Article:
At The Window Source we believe that informed customers are happy customers!
There are many options for replacement windows in the marketplace today that you will come across in your research. While many of these companies are reputable, we have seen some bait-and-switch tactics being presented by salesman who misrepresent their products. Below are some tips to help you compare different options and avoid paying more than you have to:
1. Use the NFRC label to determine the energy saving value:
This is probably the most important factor in choosing one window over another, because it levels the playing field on real energy saving capabilities. Every major window manufacturer submits their windows to the non-biased National Fenestration Rating Council to obtain energy saving ratings, and they place those ratings on the window label.
On the NFRC label you will find four rating numbers: The U-Factor, the Solar Heat Gain Coefficient, The Visible Transmittance and the Air Leakage. The U-Factor indicates the insulation value with a measurement of how much heat loss occurs through the window. The lower the U-Factor number is, the better the insulation value (and hence, the better the window).
There are a lot of companies that charge more for windows that don’t represent a better energy saving value. To make an equal comparison you can use this simple equation:
Price of the window ÷ U-Factor = Insulation value ratio.
2. The material of the window frame is a very important factor:
While most manufacturers have migrated to vinyl window construction, there are other options that you may find in the marketplace to consider.
The latest generation of window technology prefers a synthetic, vinyl frame material because it provides several key advantages. Vinyl is a non-porous material, so it does not allow air or moisture to seep through. Vinyl is also less affected by heating and cooling expansion, so it upholds its shape and rigidity where sealed to the glass. Vinyl is easily molded, and therefore allows for advanced chambering and grooves to be applied to the outside of the frame, further providing insulation and restriction of undesired air flow.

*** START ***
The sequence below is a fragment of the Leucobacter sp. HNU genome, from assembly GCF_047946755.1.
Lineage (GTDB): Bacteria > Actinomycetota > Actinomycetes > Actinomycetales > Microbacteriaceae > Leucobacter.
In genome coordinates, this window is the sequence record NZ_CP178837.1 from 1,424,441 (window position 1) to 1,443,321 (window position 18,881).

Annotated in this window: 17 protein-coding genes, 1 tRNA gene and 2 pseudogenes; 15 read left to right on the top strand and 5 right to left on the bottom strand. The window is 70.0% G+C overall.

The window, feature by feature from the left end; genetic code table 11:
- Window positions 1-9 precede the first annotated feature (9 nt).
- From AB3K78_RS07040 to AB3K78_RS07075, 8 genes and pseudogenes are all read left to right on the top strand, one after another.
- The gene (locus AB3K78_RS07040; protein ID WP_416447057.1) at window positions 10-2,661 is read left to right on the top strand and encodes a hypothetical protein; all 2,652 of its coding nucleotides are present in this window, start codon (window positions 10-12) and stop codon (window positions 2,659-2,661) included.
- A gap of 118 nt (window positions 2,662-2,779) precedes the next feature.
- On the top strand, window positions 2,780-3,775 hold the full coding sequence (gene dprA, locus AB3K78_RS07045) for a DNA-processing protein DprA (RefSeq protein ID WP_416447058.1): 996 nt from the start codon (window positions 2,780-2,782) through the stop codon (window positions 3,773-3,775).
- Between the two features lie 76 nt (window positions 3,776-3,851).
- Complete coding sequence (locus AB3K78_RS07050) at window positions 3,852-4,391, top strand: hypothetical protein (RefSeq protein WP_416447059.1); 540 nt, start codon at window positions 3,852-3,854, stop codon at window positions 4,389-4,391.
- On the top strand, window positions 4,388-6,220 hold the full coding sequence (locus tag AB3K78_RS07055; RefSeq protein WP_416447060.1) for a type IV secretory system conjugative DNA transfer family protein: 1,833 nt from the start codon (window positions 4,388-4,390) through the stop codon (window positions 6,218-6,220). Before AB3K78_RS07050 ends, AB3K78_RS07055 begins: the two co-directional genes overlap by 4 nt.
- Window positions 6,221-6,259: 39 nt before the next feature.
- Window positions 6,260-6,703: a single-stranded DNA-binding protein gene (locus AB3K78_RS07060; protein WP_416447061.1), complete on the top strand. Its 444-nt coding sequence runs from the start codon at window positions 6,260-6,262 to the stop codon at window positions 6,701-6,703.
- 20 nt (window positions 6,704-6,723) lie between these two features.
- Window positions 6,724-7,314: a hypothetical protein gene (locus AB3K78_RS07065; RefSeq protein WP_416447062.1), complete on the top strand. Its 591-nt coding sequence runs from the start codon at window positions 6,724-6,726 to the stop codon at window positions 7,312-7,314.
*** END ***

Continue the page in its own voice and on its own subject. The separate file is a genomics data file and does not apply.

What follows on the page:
Vinyl windows can also be ordered with a variety of woodgrain veneers to provide a desired cosmetic effect offered in wooden windows. Vinyl windows can also be fitted behind your existing wood trim to keep the desired interior appearance while providing incredible increases in energy savings.
Aluminum or metal window frames, common in new home construction, are sometimes cheaper, but their energy saving value is greatly diminished due to the insulation properties. Metal heats and cools very rapidly, and must be welded or screwed together, allowing for undesired air flow.
Wooden window frames do provide a better insulation value than metal windows, but their subjectivity to weather and moisture allow undesired expanding and condensing and exposure to decay (rotting) over time. Wooden windows do not offer the advanced chambering and enhanced insulation found in some vinyl windows.
3. Triple pane windows are not always the best solution for the money:
Multiple glass panes do offer an advanced protection against unwanted airflow, but often the higher price of a triple paned window does not offer a significant enough increased energy savings over a double paned window. In other words, just because it is the most expensive window, it does not mean that it is necessarily the best window to meet your needs. Energy Star has a published chart of recommended U-Factor for the region you live in for maximum savings. You can use this to determine the U-Factor that will be sufficient for the climate where you live.
4. The Value of a Window is not necessarily determined by the price:
There are many window companies that charge hundreds of dollars more for windows that offer the same energy-saving value and aesthetic appeal as competitor windows. We have seen examples of in-home estimates where our competitor was charging $650 for the exact same window that we sell at $250. The only difference, literally, was the price. Most major windows are manufactured to similar standards, using the same technology, and often in the same exact factory. Do your research so that you don’t get bamboozled and pay more than you should for the exact same thing. Click here to get a free estimate from the Window Source.
5. Proper installation is just as important as the window you choose
The window itself will insulate against the surface area it covers, but more energy can be lost through the seals around the window than anywhere else. Proper installation is key in making sure all airflow is eliminated. Be sure to ask about the experience level of your window installer and ensure that they are using a low expansion spray foam to seal remaining gaps between the frame and your home. If you believe you are losing energy around the frame of your windows, technicians at The Window Source of The Ozarks can help you check the installation quality and test for leaks.